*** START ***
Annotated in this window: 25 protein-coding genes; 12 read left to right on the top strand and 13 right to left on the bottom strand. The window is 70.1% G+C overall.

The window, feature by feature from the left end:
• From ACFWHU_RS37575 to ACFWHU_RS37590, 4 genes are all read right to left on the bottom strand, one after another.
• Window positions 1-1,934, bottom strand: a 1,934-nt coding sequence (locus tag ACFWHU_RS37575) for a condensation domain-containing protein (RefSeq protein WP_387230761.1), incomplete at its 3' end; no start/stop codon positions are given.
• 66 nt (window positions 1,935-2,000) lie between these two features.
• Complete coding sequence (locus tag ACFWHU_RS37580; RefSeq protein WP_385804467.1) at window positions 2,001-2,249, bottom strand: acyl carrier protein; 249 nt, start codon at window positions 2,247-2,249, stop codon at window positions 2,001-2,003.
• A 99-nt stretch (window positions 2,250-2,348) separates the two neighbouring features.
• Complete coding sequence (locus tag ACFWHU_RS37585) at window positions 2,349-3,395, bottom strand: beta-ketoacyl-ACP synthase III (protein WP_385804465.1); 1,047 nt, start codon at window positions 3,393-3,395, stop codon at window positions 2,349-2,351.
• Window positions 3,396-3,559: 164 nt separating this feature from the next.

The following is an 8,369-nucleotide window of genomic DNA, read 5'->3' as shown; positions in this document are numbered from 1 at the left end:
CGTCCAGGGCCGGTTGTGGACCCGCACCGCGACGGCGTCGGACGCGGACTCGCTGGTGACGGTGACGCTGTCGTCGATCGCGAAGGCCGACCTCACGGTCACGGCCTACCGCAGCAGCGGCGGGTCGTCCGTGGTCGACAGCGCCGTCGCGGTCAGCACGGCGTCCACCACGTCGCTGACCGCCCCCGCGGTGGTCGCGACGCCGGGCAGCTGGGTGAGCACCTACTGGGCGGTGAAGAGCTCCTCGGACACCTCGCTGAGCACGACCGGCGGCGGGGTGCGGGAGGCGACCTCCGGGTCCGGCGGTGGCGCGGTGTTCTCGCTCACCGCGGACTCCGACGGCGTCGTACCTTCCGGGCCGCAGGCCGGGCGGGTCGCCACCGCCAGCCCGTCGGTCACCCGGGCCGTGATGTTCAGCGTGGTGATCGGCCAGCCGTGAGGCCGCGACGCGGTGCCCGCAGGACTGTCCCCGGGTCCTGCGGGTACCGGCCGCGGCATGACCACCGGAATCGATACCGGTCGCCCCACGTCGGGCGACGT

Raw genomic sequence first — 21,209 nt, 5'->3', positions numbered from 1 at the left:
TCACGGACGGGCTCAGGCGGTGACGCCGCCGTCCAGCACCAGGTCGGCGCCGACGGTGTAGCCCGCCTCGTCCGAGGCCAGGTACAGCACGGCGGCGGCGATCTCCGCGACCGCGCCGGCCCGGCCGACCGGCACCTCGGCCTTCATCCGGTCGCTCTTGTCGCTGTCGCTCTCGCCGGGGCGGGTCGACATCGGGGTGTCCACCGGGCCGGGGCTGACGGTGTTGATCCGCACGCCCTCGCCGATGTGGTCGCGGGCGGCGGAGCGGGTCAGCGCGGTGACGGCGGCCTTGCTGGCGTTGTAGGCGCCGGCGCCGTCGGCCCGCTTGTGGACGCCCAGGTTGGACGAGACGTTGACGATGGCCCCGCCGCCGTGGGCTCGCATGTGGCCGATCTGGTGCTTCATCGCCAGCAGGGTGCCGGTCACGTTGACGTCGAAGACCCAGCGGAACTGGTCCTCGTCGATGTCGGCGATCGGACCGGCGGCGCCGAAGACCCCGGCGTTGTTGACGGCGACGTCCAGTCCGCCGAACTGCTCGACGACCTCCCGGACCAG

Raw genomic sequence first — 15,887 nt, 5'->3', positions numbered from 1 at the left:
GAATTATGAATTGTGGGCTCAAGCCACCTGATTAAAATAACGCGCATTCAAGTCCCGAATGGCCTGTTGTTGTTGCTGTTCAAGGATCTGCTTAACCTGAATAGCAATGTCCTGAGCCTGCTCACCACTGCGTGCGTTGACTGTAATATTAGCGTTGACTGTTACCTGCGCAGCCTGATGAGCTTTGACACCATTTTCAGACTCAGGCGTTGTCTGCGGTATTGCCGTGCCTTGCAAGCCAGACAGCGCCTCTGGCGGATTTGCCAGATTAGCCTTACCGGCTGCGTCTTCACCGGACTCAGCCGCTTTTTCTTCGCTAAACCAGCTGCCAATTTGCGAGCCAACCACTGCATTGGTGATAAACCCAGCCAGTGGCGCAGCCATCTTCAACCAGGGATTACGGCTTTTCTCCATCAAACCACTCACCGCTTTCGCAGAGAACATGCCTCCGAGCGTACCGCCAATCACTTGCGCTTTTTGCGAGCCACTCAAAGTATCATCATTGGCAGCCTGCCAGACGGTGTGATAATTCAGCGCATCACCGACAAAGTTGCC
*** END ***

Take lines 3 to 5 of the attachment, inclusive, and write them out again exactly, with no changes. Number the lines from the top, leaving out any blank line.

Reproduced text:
• From ACFWHU_RS37575 to ACFWHU_RS37590, 4 genes are all read right to left on the bottom strand, one after another.
• Window positions 1-1,934, bottom strand: a 1,934-nt coding sequence (locus tag ACFWHU_RS37575) for a condensation domain-containing protein (RefSeq protein WP_387230761.1), incomplete at its 3' end; no start/stop codon positions are given.
• 66 nt (window positions 1,935-2,000) lie between these two features.